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Israelis Close to Showdown on Peace Talks

May 04, 1987|DAN FISHER | Times Staff Writer

JERUSALEM — The Israeli government edged closer to a showdown on the issue of a Middle East peace conference Sunday as Foreign Minister Shimon Peres formally notified Prime Minister Yitzhak Shamir that he intends to bring a conference plan to the Cabinet on Wednesday.

In Jordan, meanwhile, Prime Minister Zaid Rifai, in an apparent challenge to the Israeli leadership, said it is futile to continue preparations for such a conference without an Israeli commitment to participate.

Rifai was quoted Sunday night in a Jordanian television news broadcast that was monitored in Israel.

His statement followed reports by Israeli government sources late last week that Jordan has agreed to bilateral peace negotiations with Israel in the context of a Middle East conference. The agreement would require that the Israeli government formally approve a U.S.-brokered framework for the talks worked out after months of shuttle diplomacy, the sources said.

The extent of Jordan's commitment to the American plan was unclear from Rifai's statement.

While he said specifically that "reports about agreements and contacts recently made are untrue," he also outlined key positions on an international conference that correspond with the earlier Israeli reports.

Asked to comment on Rifai's remarks, a senior official close to Peres said Sunday night: "It's an encouraging statement, and, I think, evidence for progress. We, too, are of the opinion that Israel has to take a decision now."

Threat to Coalition

Peres and Shamir are at odds on the conference issue, and if it is brought to a Cabinet vote, it could break up the fragile coalition government joining their two major parties.

A meeting between the two men originally scheduled for Sunday was postponed until Tuesday. But a Peres spokesman confirmed that the foreign minister sent a letter to Shamir announcing that he will raise the issue Wednesday before senior government ministers in the so-called "inner Cabinet."

The inner Cabinet is composed of five ministers each from Peres' centrist Labor Alignment and Shamir's rightist Likud Bloc. A tie vote would mean defeat for Peres' proposal, in which case he has said he would pull out of the government and take the issue to the people in new elections.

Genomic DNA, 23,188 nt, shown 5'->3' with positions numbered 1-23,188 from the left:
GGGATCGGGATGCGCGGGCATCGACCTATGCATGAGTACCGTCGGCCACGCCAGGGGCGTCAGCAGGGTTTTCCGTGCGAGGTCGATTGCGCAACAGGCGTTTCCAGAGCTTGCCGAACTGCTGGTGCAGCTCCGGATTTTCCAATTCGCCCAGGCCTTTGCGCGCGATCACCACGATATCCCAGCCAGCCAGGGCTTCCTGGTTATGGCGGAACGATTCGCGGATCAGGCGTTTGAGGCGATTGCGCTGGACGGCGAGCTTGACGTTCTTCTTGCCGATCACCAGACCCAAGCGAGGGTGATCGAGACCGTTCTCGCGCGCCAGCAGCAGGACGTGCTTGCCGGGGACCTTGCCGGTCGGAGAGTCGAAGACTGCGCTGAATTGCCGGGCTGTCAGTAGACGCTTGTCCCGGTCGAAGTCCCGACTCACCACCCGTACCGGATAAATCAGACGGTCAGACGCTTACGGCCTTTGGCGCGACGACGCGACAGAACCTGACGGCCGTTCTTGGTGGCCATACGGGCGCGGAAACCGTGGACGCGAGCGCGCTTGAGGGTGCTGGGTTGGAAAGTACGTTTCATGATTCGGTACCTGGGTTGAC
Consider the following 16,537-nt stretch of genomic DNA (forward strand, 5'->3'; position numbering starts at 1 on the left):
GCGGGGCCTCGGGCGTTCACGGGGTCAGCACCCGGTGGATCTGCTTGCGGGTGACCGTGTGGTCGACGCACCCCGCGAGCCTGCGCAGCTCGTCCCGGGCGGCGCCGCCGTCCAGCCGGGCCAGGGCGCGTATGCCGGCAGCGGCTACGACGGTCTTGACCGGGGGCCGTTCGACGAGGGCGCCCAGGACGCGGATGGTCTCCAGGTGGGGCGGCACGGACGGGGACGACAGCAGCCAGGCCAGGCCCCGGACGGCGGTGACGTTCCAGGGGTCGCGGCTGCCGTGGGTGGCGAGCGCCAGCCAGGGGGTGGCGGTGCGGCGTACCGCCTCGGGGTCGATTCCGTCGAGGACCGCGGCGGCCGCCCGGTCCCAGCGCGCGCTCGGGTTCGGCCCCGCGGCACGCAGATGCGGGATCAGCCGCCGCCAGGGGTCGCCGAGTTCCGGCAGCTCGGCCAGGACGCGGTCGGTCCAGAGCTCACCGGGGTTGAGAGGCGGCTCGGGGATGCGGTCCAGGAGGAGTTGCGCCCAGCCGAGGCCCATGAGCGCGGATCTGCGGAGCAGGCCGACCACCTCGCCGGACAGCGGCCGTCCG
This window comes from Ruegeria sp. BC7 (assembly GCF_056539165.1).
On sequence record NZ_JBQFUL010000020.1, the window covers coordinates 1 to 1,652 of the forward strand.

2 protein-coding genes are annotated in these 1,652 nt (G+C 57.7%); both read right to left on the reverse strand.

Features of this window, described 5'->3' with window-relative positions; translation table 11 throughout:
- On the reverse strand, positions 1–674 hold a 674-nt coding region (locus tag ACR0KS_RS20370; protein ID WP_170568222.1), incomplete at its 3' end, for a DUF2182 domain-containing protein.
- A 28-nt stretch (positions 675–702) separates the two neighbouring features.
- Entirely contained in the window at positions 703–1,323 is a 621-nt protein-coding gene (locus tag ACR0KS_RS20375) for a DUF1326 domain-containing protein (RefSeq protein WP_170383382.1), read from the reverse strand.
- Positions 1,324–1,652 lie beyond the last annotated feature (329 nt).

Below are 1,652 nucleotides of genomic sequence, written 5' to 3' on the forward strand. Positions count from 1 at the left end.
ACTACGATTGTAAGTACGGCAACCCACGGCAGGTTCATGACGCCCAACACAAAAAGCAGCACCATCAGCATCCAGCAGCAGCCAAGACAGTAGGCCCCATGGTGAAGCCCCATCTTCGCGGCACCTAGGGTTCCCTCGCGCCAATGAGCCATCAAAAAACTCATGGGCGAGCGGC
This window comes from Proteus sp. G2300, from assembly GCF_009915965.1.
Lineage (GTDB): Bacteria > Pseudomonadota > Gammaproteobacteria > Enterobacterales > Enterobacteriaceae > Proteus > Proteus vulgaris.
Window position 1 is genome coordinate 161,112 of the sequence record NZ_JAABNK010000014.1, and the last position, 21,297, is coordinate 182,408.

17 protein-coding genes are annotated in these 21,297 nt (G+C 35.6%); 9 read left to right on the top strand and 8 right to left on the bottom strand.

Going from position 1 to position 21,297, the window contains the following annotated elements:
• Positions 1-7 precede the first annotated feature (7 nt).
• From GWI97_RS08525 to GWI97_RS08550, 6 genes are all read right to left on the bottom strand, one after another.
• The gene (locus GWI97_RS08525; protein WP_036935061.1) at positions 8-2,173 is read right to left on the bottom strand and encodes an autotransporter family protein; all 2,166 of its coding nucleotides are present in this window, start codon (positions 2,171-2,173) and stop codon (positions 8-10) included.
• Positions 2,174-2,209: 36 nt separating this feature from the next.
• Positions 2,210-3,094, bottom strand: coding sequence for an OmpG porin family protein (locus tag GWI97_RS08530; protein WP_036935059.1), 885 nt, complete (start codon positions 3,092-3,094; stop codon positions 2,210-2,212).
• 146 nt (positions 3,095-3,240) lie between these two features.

Could Avert Showdown

It's still possible that the two leaders may reach some agreement to avert a showdown at their Tuesday meeting. Also, Peres' spokesman said that even if the proposal is brought as planned to the Cabinet, there may not be an immediate vote. However, Peres is due to leave for the United States on May 13, and the spokesman said it is expected that the climax will come before then.

Officials here also caution that even if Israel and Jordan agree on the American framework for a peace conference, there would remain several other hurdles to cross before such a conference could begin and even more imposing barriers to an actual peace agreement.

The American plan that Peres intends to bring to the Cabinet is based on a 10-point plan of his own, first proposed several months ago.

While details of the plan have never been fully revealed, it reportedly calls for the secretary general of the United Nations to invite the five permanent members of the Security Council and concerned Middle East parties to a conference aimed at developing a comprehensive regional peace.

The conference would serve as a prelude to bilateral negotiations between Israel and its Arab neighbors within the framework of independent committees. The bilateral committees would include Jordan-Israel, Syria-Israel and Lebanon-Israel. Progress in any bilateral committee would not hinge on progress in the others.

Meeting Called 'Trap'

Shamir repeated his opposition to an international conference in an interview published Sunday by the independent newspaper Maariv. It would turn into "a trap" in which "Israel will be up against the whole world," he said.

Jordan's King Hussein has long insisted that he would not enter negotiations with Israel without some form of international sanction that would lend legitimacy to the talks.

Among the key outstanding differences that previously blocked agreement on a conference were questions about Palestinian representation, the powers of the Security Council members and the participation of the Soviet Union and China--neither of which have diplomatic relations with Israel.

However, American officials said last week that they have made substantial progress in closing the gaps, and Israeli sources claimed that Peres and King Hussein have reached a tentative agreement on the key points.

The Israeli sources said Jordan has agreed to put together a Jordanian-Palestinian delegation that will not include members of the

PLO Not Mentioned

They said that although the PLO is not mentioned specifically in the document, it does say that participation in the conference is conditional on renunciation of violence and terrorism and acceptance of U.N. Resolutions 242 and 338, which acknowledge Israel's right to exist.

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